The police official blamed for not sending officers in more quickly to stop the Uvalde, Texas, school shooting is the chief of the school system's small police force, a unit dedicated ordinarily to building relationships with students and responding to the occasional fight.
Russia asserted Saturday that its troops and separatist fighters had captured a key railway junction in eastern Ukraine, the second small city to fall to Moscow's forces this week as they fought to seize all of the country's contested Donbas region.
The World Economic Forum’s annual meeting in Davos was met with justifiable criticisms and unfounded conspiracy theories.
Federal Conservative leadership candidate Patrick Brown says calling social conservatives 'dinosaurs' in a book he wrote about his time in Ontario politics was 'the wrong terminology.'
Speakers at the National Rifle Association annual meeting assailed a Chicago gun ban that doesn't exist, ignored security upgrades at the Texas school where children were slaughtered and roundly distorted national gun and crime statistics as they pushed back against any tightening of gun laws.
An 11-year-old survivor of the Robb Elementary School massacre in Uvalde, Texas, feared the gunman would come back for her so she smeared herself in her friend's blood and played dead.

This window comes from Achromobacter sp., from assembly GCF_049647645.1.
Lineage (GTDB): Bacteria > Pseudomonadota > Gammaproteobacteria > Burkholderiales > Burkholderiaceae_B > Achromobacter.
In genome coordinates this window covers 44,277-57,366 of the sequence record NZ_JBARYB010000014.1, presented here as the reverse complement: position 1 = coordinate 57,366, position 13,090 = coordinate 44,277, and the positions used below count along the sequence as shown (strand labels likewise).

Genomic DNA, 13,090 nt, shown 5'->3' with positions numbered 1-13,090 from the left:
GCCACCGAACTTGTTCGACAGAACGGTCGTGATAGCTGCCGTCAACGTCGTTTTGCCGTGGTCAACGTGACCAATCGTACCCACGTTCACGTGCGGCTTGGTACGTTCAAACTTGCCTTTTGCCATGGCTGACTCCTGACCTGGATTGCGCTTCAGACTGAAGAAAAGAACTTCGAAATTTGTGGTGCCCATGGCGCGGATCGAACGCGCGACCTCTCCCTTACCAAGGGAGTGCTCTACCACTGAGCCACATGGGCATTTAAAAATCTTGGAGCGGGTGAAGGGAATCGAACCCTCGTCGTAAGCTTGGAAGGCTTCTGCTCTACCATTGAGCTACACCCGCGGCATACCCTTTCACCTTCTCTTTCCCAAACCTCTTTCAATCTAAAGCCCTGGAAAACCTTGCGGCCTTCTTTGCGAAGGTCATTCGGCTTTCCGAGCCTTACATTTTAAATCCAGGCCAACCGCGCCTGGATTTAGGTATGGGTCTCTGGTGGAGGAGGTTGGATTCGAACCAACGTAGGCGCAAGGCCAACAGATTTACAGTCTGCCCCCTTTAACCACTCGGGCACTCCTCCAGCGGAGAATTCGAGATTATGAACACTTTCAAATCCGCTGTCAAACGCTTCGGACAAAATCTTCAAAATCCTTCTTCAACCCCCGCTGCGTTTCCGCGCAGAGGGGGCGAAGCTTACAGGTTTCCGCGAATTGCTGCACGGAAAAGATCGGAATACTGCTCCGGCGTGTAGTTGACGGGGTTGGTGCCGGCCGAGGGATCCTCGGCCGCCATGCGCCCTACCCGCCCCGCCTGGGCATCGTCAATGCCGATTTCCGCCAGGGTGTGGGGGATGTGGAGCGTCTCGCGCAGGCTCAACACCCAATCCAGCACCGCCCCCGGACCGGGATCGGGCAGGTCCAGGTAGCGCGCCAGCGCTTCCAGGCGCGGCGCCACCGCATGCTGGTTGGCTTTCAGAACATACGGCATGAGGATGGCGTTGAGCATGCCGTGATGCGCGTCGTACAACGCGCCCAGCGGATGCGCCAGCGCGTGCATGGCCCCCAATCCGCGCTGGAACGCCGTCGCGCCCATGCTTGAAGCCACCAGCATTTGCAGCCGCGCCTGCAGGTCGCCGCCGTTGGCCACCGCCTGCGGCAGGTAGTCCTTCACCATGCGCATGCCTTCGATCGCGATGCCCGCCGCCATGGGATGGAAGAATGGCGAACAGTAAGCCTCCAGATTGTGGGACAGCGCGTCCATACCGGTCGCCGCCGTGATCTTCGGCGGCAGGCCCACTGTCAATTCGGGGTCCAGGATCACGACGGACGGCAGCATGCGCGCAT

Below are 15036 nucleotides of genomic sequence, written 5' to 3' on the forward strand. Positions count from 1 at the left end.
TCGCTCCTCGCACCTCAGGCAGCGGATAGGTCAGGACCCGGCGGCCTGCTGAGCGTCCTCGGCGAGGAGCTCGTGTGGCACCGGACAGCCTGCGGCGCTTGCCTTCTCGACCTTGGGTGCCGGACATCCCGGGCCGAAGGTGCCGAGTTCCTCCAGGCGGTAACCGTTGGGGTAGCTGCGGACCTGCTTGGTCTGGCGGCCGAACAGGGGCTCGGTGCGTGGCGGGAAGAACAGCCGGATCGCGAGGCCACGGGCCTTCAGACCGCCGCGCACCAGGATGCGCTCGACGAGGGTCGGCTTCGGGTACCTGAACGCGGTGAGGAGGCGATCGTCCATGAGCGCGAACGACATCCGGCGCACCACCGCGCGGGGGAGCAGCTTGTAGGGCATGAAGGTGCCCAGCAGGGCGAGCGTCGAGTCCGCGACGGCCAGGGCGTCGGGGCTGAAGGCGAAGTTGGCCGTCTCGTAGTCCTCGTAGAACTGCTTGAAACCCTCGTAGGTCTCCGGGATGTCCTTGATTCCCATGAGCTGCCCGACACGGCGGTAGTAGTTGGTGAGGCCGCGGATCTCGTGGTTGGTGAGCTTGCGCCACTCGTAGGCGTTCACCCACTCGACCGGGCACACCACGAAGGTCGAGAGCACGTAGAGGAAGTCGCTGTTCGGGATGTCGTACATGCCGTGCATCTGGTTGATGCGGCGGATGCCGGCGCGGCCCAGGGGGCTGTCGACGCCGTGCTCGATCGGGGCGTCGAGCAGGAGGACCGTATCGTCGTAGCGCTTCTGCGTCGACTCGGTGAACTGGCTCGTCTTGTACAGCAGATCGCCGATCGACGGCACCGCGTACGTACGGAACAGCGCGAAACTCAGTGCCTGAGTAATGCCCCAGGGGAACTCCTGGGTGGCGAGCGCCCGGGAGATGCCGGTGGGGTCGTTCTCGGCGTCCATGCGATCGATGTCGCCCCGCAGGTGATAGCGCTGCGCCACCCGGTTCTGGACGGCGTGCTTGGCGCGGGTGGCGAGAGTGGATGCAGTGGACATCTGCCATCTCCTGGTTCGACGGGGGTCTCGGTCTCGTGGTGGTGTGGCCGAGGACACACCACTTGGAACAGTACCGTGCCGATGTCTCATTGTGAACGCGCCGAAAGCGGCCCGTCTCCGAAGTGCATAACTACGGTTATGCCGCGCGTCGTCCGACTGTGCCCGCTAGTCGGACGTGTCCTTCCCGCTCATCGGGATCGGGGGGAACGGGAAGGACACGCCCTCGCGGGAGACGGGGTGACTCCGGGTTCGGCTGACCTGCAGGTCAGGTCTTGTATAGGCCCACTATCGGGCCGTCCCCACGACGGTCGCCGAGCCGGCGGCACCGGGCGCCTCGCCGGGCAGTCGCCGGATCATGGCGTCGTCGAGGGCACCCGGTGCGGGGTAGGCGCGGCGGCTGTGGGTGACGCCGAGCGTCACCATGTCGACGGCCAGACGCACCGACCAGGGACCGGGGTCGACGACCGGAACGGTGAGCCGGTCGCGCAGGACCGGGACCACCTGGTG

The Supreme Court of Canada’s ruling allowing the Quebec City mosque shooter to be eligible for parole after 25 years is raising concern for more than a dozen similar cases.
Transport Minister Omar Alghabra says the federal government is working with groups on the ground to resolve air travel 'bottlenecks' in time for a busy summer.
A B.C. mom with a rare, debilitating illness has spent years trying to get the help she needs. Now she's considering medical assistance in dying.
The number of COVID-19 patients in B.C. hospitals hit its lowest point in more than a month this week, and the decline was driven largely by regions outside the Lower Mainland.
Researchers working in partnership with UBC believe an eco-friendly material could help solve the world’s plastic pollution problem.
A hotly-controversial decision on whether or not to freeze base funding for police in Edmonton was delayed Friday as fallout from a dispute between the mayor and the provincial justice minister continued to rattle political circles.
A 19-year-old man is in police custody after a shooting near Rogers Place after an Edmonton Oilers viewing party ended Thursday evening.
A shelter many expected to remain open until the end of June in Wetaskiwin, Alta., will close a month early.
WATCH | New video appears to show man carrying air rifle on Toronto streets before being killed by police
A man shot dead by police officers near a Toronto elementary school on Thursday afternoon appears to have been captured on home security footage carrying an air rifle moments before the incident.
A 21-year-old Toronto man is facing a slew of charges following a suspected hate-motivated incident at a Jewish school in North York.
Toronto Pearson International is warning travellers and Mississauga residents they may notice unusual activity at the airport this weekend.
A southern Alberta man who killed three people, including a two-year-old girl, could have the ability to request a release from jail earlier than his original sentence intended, thanks to a landmark Supreme Court decision Friday.
Calgary Flames fans are still coming to terms with a playoff series loss to the Edmonton Oilers Thursday night in a game that saw both controversy and heartbreak following a Connor McDavid overtime goal.
Western Canada's premiers want to reform their health-care systems by expanding services but they say Ottawa first needs to pick up the phone.